Last of three generations of Jenners workers recalls fond family memories in plea to building owners to keep department store
and live on Freeview channel 276
Susan Honeyford, her late mother Mary Calder and 94-year-old grandmother Mary Cunningham all worked at the Princes Street store for various spells over the last 50 years.
House of Fraser, which bought Jenners in 2005, revealed on Monday they would cease trading on May 3 with the loss of 200 jobs. But a spokesman for Danish billionaire Anders Holch Povlsen, who owns the building, later revealed they are in “advanced talks” with retailers and planning a programme of work to ensure that, when safe and able to do so, Jenners will reopen with the goal of returning the department store to its “former glory.”
Frasers owns the commercial rights to the Jenners trading name but the spokesman for Povlsen insisted that, so long as they are stewards, the Jenners building will “always have a department store.”
Mrs Honeyford, who lives in Bo’ness, said: “I would like to see it return as a department store. People said you had to be rich to work at Jenners but you didn’t - they sold everything at recommended retail price. We just have so many fond memories and, with all of the history, it needs to be retained in that way.”
The 44-year-old mum of two said her grandmother, Mrs Cunningham, worked there from 1971-86 in the silver department selling the likes of tea sets, quaichs and cutlery. The area later became the toy department.
As the news of the Frasers departure emerged on Monday, the pair reminisced about their Jenners days.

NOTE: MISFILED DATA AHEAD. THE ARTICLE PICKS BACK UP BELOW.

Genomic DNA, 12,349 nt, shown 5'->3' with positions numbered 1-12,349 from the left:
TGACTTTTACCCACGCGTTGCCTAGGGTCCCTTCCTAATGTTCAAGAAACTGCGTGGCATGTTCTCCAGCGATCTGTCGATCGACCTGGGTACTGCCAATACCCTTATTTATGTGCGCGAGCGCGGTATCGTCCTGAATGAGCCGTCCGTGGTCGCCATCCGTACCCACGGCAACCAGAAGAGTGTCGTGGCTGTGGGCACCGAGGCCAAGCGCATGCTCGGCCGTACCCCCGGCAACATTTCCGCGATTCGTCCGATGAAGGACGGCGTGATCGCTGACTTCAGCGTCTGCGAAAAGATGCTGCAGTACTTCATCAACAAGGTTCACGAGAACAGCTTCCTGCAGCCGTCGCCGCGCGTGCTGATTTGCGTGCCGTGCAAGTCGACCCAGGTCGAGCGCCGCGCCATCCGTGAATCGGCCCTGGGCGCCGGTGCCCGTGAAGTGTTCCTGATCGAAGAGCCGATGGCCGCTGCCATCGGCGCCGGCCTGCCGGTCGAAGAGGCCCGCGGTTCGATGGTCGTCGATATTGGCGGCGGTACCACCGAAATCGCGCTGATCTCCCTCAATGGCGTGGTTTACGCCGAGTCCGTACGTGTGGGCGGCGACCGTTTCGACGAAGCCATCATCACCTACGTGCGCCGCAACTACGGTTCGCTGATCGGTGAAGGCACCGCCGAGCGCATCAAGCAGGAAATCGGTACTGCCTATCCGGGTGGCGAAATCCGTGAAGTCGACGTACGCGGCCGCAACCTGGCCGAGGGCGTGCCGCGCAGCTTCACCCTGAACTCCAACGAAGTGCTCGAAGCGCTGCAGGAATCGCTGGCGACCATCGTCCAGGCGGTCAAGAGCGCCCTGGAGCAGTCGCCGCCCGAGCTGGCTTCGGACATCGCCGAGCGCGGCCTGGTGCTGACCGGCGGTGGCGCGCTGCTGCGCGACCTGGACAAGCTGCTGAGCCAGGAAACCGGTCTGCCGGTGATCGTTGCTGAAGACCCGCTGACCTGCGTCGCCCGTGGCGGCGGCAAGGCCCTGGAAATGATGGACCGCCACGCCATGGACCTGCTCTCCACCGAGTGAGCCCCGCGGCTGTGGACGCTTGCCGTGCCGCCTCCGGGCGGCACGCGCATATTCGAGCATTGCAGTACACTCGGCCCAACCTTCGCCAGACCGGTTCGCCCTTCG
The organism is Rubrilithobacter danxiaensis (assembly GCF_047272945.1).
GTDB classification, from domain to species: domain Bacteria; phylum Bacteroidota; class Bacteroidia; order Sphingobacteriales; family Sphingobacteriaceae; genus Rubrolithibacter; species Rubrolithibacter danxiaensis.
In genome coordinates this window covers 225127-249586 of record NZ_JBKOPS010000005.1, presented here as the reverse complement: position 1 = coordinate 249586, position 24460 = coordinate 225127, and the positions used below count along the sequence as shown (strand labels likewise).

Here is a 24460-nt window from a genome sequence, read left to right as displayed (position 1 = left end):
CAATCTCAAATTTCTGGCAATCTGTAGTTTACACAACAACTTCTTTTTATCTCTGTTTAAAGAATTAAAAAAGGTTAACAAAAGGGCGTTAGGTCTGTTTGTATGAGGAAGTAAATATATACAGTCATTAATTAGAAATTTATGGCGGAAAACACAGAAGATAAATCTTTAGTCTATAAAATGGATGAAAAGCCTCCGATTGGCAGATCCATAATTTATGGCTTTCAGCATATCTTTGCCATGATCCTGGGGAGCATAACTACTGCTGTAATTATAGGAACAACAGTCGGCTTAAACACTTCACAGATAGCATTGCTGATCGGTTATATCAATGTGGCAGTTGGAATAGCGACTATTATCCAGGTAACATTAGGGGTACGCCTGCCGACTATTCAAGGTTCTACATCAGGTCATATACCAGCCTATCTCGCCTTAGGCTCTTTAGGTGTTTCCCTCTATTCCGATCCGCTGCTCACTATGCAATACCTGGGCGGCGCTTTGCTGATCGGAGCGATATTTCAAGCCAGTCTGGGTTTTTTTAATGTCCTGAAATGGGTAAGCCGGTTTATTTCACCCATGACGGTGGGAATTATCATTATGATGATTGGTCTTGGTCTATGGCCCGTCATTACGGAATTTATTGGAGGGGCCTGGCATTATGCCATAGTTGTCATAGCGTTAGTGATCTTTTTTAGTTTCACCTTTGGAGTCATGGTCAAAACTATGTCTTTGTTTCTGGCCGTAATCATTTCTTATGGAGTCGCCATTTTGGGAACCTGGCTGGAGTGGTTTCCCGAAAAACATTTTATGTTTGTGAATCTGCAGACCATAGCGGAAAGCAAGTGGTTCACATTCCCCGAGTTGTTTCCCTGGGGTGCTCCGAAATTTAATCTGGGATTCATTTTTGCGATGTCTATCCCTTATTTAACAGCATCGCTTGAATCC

Mrs Cunningham recalled how junior staff would come into the silver department for 15 minutes each day to dust down the shelves before store opening, while her granddaughter remembers the magical moments over Christmas time - from the tree and seeing Santa to visiting the Rose Street restaurant for something to eat and drink.
Mrs Honeyford, who worked in the Pringle of Scotland ladies wear department on the first floor about two decades ago for over a year, said a small number of staff there who had previously worked alongside her grandmother always used to refer to her as “Mrs Cunningham’s granddaughter.”
And she said her mother, Mrs Calder, who worked in customer service for men's shirt company Van Heusen for five years in the 1980s, talked about a toy tweeting bird placed in the Christmas tree every year that would irritate her colleague and friend, Sally Oliver, to the point she would regularly have to go and find it to switch it off.
Mrs Calder, who died of bowel cancer at the age of 61 a decade ago, also talked about once having to phone up a credit card company to authorise a transaction and she was promptly advised to take the customer’s card and cut it up in front of them.
Mrs Honeyford, who is a carer for her grandmother, says she last visited Jenners with the family over Christmas time in 2019 to see the tree while also taking in the Christmas Market.
Undoubtedly, there are many more families across Edinburgh who will be hoping for the retention of the department store.
Building owner, Mr Povlsen, had been working on a redevelopment of the building as a hotel with cafes, rooftop restaurant and shops. His spokesman said this project is on hold due to the current economic climate but insisted plans were centred around a refurbished department store.
The news concerning Jenners came as another major store in Princes Street was dealt a final blow. Online fashion retailer Boohoo has bought the Debenhams brand and website for £55 million, but the chain’s 118 remaining shops will close and its 12,000 staff will be made redundant.
Debenhams was later officially wound up by a judge in an online hearing in the Insolvency and Companies Court. He described the retailer as a "rudderless ship" drifting in an "ocean of insolvency".
Plans had already been unveiled last month for the Debenhams store in Princes Street to be transformed into a city-centre "hub" featuring a hotel, shops, restaurants and a rooftop bar open to the public. The £50 million development would also include hospitality, leisure and a flexible event space.